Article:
ENDOSCOPIC DECOMPRESSION OF THE DISC
The endoscopic decompression procedures on discs are minimally invasive procedures performed to remove the pressure that is placed on the spinal cord and/or nerve roots. It requires a small incision unlike some more invasive procedures, like Laminectomy, and minimizes the postoperative weakening of the spine, and has a shorter rehabilitation period and faster recovery.
Compression in the back produces a condition called Stenosis, in which the spinal canal (where the spinal nerves pass) becomes narrow and compresses the spinal nerves. There are two types of Stenosis:
- Congenital Stenosis, which is mostly a result of a particular disease but some may be born with a more narrow spinal canal.
- Acquired stenosis that happens due to spinal degeneration.
WHAT TO EXPECT FROM ENDOSCOPIC DECOMPRESSION TREATMENT
During lumbar decompression surgery the patient is usually lying face down on a special curved mattress that allows the surgeon to better access the affected part of the spine. For the procedure, the doctor makes a small incision in order to insert a tube and a small camera into the spinal canal. Then the doctor will insert the instruments, including a laser and an irrigation tube. This will allow the doctor to remove disc tissue, bones or ligaments and clear the spinal canal. All of this will take the pressure off and decompress the nerves.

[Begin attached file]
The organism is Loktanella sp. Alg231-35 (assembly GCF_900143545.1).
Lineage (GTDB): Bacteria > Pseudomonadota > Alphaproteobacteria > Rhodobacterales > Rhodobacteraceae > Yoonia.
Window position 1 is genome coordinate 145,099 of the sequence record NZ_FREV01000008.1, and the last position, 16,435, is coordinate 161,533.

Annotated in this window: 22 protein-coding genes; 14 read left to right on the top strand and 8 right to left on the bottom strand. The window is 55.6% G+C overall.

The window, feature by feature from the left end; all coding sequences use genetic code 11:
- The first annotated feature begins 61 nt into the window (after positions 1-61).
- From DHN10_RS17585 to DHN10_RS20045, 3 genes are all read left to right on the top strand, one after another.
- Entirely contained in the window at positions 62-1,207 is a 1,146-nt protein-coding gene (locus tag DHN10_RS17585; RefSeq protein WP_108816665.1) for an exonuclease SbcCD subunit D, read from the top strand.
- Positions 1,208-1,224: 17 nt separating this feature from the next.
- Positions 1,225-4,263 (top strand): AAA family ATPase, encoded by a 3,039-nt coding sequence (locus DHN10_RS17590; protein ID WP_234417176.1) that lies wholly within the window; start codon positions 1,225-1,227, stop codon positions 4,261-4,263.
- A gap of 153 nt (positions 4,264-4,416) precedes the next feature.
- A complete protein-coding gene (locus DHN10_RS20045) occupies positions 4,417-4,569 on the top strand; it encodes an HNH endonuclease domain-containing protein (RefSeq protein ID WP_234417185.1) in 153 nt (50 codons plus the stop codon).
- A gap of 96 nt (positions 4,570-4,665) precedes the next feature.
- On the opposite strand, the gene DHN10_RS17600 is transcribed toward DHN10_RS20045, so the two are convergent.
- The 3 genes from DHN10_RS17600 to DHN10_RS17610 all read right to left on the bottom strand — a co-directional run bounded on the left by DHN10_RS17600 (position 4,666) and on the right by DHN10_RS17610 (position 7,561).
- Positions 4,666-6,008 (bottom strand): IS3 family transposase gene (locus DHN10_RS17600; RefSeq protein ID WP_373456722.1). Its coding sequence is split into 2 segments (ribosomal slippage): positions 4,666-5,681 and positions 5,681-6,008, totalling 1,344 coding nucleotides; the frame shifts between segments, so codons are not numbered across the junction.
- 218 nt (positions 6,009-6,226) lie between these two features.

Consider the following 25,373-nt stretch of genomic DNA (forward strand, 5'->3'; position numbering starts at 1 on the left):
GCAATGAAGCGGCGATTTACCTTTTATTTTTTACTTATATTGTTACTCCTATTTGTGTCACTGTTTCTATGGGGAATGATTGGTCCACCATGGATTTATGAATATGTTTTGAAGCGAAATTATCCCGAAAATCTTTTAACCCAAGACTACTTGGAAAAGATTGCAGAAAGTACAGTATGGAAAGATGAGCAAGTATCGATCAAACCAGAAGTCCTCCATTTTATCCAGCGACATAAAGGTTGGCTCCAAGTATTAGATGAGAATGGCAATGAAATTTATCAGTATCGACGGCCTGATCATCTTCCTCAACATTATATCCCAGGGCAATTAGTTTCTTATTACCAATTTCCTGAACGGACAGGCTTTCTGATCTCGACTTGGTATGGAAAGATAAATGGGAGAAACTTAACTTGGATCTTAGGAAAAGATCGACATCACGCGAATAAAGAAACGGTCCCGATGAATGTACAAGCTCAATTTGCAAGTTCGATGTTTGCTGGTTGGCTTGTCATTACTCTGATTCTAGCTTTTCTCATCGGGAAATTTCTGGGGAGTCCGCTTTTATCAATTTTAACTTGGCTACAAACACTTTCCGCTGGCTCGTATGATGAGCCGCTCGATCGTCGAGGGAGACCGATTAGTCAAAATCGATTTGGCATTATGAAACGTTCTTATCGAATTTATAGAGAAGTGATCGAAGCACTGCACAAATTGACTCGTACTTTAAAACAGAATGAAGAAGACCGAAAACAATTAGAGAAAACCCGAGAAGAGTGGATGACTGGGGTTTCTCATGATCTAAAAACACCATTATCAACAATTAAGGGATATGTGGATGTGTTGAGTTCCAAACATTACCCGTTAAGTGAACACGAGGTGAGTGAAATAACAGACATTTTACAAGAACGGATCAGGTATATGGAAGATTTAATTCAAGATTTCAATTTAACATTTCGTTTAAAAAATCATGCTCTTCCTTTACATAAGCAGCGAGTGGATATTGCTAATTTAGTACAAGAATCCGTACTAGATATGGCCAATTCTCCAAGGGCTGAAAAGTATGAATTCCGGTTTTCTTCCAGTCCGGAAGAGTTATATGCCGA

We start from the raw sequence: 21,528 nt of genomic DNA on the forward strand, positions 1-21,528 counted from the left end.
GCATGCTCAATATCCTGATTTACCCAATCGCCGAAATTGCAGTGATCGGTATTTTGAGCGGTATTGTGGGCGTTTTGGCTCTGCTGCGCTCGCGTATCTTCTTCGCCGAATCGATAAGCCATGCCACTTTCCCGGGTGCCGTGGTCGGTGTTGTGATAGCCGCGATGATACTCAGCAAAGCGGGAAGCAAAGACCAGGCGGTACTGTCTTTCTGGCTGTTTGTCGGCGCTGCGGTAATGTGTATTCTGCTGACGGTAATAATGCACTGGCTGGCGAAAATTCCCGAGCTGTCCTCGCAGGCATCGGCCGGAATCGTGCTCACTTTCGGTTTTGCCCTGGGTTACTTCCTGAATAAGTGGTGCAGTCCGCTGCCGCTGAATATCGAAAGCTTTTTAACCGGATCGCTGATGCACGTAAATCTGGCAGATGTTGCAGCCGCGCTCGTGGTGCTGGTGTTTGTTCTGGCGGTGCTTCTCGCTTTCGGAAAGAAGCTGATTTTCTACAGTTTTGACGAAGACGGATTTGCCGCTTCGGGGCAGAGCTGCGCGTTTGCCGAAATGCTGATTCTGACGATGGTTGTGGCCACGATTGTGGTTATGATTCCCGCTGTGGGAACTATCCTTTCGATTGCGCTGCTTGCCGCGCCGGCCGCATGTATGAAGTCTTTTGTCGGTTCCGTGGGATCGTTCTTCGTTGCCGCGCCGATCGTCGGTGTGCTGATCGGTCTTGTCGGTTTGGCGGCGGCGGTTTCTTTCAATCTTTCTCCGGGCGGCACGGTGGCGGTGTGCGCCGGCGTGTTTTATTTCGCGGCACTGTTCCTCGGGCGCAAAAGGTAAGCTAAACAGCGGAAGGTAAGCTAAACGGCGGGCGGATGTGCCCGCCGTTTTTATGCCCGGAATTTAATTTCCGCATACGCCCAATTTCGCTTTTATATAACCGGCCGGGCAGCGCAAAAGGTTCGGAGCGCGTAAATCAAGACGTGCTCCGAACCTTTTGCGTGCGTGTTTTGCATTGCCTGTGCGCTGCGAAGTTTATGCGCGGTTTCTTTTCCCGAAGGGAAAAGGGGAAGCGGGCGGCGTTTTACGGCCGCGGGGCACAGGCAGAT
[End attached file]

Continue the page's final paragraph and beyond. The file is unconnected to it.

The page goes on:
The operation is carried out under general anaesthetic, which means the patient will be asleep during the procedure and won’t feel any pain. The whole operation takes at least an hour, but it may take much longer, depending on its complexity.
WHAT TO EXPECT AFTER ENDOSCOPIC DECOMPRESSION TREATMENT
The recovery after Endoscopic Decompression depends on the fitness and level of activity of the patient before the surgery. The day after the surgery the patient will be encouraged to walk and will be discharged after 1 to 4 days. To regain the same level of mobility and function, like before the surgery, it will take about 4 to 6 weeks.